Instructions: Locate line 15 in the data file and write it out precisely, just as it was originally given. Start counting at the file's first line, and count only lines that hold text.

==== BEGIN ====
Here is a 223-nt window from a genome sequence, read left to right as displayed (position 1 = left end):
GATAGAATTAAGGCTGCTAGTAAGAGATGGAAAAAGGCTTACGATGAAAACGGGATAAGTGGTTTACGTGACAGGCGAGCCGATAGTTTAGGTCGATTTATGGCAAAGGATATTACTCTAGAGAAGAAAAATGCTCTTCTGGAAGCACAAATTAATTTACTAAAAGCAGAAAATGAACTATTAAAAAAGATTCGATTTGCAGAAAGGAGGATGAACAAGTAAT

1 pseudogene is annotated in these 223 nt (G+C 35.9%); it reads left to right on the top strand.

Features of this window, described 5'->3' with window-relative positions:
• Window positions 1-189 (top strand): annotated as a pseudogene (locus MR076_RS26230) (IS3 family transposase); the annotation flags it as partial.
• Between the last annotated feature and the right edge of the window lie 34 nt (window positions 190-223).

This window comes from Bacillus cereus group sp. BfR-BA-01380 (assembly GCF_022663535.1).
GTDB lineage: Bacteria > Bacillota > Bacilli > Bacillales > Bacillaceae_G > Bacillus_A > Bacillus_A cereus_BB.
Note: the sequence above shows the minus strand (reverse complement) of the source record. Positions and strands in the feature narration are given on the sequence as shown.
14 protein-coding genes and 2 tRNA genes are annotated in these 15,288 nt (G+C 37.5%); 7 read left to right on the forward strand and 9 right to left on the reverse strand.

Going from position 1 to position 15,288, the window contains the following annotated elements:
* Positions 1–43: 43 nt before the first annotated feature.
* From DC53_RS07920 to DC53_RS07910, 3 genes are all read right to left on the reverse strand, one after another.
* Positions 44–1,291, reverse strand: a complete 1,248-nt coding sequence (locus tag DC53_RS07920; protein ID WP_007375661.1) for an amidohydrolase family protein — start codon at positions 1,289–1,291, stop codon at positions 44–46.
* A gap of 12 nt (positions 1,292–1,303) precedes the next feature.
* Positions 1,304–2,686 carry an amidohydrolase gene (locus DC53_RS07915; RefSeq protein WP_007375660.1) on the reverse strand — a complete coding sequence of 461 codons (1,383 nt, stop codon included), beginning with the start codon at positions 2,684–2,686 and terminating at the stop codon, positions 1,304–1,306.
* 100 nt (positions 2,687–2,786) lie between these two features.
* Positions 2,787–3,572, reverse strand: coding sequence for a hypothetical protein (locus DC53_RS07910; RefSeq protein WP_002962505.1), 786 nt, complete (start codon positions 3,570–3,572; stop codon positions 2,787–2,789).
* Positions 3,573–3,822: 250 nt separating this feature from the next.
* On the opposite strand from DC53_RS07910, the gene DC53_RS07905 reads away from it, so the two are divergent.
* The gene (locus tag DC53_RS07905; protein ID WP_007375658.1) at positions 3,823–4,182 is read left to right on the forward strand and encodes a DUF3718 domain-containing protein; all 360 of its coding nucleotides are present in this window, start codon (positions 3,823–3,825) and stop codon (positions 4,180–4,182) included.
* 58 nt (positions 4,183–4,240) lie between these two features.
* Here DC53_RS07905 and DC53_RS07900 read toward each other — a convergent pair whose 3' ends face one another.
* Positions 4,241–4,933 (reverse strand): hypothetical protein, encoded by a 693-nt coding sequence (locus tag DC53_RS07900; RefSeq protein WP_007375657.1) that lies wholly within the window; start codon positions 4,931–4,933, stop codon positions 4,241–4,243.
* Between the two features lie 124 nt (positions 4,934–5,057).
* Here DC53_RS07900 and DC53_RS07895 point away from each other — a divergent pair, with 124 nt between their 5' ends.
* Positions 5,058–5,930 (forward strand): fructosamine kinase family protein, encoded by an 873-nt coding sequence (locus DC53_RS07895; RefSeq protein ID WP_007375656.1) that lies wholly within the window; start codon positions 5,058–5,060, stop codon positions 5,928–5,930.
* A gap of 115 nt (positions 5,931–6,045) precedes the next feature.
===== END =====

* A gap of 12 nt (positions 1,292–1,303) precedes the next feature.